Anyone who understands IT knows how valuable centralized networks can be. They allow for greater control over systems and help both systems and people collaborate better, opening up new possibilities never before realized.
It’s tempting to compare a fully operational building to a living organism. It’s a common metaphor, and it’s easy to see why. Both have complex structures with myriad components, all working in their own specialized way while simultaneously affecting each other. Communication between these components is vital to the well-being of the organism.
When building owners are looking to cut costs, the first place they often look is energy spend. And that makes sense: energy is an enormous expenditure in commercial buildings. But energy savings aren’t the only way to reduce costs. What’s more, many of the same mechanisms and tools used to reduce energy use—including system integration and advanced building analytics—can be used to identify other cost reduction opportunities.
On July 18, 2015, the New York Stock Exchange (NYSE) shut down. It happened on a Wednesday, lasting nearly four hours, from 11:30 in the morning until 3:10 in the afternoon. All trading came to a halt, leaving traders on the floor twiddling their thumbs until just before the closing bell. On the same day, the Wall Street Journal’s website crashed and United Airlines grounded flights globally for nearly two hours due to technical problems, with many suspecting a coordinated cyberattack. Though the cause turned out not to be malicious, the root of these failures was no less troubling.
Ensuring government buildings function day in and day out is a complex task. That’s why intelligent automation in government buildings is critical for alleviating the challenges of conventional building automation systems (BASs).
The late 1980s saw a transformation in architecture, as a humble Kansas City architect named Bob Berkebile sought to convince the American Institute of Architects (AIA) to become more environmentally conscious. Wanting to move architects toward designing structures that reduced their impact on the environment, Berkebile approached the AIA’s board of directors about forming a committee to study how the industry could better address these issues.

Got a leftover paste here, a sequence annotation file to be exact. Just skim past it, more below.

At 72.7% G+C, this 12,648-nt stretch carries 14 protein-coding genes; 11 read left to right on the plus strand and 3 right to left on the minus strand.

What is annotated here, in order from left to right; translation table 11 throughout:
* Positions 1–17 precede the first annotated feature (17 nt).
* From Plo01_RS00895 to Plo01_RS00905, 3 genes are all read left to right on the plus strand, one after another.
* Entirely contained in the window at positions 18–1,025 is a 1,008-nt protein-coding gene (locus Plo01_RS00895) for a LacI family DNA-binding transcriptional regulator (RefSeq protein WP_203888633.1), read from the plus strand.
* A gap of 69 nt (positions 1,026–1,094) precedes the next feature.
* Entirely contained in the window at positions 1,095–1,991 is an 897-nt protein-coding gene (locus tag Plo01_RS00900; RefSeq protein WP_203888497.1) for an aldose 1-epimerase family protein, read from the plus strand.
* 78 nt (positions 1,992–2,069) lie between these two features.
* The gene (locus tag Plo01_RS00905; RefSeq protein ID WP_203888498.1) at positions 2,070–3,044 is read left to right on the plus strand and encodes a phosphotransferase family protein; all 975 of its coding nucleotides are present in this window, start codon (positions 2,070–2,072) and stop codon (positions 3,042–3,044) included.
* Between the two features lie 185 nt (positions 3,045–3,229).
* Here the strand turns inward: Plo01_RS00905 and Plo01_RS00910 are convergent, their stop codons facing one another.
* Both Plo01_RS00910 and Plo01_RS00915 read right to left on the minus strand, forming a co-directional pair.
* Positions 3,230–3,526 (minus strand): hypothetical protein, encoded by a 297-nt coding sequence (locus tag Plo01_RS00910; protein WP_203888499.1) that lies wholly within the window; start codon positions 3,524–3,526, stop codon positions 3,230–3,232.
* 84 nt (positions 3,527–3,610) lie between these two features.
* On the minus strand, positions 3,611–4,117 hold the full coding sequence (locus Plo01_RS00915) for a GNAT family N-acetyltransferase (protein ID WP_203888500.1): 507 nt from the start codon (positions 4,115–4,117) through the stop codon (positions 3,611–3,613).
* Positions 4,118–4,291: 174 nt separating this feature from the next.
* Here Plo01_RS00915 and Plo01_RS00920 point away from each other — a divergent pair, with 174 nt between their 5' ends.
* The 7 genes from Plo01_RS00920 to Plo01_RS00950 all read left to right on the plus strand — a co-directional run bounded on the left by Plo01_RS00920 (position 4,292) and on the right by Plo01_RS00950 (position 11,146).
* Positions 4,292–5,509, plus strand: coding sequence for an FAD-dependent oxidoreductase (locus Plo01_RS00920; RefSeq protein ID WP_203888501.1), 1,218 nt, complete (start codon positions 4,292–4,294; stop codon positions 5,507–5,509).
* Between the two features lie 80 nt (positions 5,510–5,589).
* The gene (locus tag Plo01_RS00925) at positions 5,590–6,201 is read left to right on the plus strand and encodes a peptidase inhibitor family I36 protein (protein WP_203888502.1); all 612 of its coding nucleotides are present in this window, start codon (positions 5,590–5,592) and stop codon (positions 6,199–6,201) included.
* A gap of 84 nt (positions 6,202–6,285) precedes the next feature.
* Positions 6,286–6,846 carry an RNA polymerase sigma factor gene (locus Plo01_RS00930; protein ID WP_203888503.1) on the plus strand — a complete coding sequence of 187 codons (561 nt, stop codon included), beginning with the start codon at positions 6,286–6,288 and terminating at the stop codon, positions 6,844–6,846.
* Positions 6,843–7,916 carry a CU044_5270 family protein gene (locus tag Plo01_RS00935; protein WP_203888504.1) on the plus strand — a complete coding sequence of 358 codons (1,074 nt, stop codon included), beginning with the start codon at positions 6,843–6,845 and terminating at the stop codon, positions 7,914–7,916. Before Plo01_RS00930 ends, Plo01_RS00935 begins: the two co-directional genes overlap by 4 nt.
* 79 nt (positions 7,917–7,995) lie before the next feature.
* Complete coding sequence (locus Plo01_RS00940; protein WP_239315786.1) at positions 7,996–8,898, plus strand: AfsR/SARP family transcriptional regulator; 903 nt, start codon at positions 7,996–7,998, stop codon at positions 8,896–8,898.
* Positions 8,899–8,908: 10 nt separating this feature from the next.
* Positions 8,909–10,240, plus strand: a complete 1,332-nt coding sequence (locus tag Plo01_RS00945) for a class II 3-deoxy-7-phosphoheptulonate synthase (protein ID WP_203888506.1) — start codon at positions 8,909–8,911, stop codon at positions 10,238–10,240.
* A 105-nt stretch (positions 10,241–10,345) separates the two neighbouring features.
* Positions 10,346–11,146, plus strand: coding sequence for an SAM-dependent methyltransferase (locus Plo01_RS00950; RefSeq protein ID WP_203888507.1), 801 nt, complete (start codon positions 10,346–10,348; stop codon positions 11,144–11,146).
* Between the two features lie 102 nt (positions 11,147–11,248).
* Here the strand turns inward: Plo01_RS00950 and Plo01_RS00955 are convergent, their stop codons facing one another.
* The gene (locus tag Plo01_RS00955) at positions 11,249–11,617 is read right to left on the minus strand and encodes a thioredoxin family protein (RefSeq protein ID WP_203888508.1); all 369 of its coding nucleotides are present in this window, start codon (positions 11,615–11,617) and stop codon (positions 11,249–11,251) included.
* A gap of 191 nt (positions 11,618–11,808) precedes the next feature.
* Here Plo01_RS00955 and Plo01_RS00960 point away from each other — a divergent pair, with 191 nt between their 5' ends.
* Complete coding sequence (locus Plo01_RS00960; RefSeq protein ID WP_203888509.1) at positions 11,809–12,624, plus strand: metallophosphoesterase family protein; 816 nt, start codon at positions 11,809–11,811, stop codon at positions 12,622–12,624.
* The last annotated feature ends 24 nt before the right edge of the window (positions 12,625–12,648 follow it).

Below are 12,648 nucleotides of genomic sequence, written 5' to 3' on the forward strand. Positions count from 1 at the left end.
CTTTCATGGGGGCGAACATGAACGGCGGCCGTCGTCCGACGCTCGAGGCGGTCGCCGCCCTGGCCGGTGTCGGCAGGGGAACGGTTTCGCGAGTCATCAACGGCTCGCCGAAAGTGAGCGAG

Today, there is a lot of talk in the commercial building industry about advanced analytics. As new analytics providers offer facilities managers solutions to maintain thermal comfort for all occupants while also keeping their energy consumption reasonable, the fact remains that not all solutions are created equal. If your tenants are complaining about the temperature or their high energy bills or both, consider upgrading to an advanced analytics system.
Motel 6’s “We’ll leave the light on for you” slogan spoke to the hospitality of the brand, but it could also apply to two main libraries on the University of California at Berkeley campus thanks to their newly installed smart lighting system. The new system gives facility managers the ability to control and automate anything from a single fixture to entire circuits, allowing them to curb energy usage and reduce waste. In the Doe Library, fluorescent lighting shuts off during daylight hours when skylights can provide natural lighting. Using a web interface, Berkeley’s Moffitt Library now regulates lighting according to holidays, exams, and other nuances of the university’s academic year. Facility managers can control lighting on a customizable schedule, using a software scheduling application that is accessible via a web portal and allows overrides for when cleaning crews are on premises.
Building Automation System Integrators: How to Find a Partner That Can Provide Total Network Connectivity
The investment in a next-generation building automation system is no longer a luxury or even a differentiator: it’s a must-have. Tenants and occupants demand the convenience and health and wellness benefits that come from automated controls and management. Automation is key to reducing energy costs and increasing productivity, but only when features are integrated and used correctly.
Key performance indicators, or KPIs, are critical for teams to track the performance of their commercial building’s operational systems. Gathering and understanding data around areas such as energy efficiency, maintenance, air quality, and security are essential for implementing building operation improvement strategies.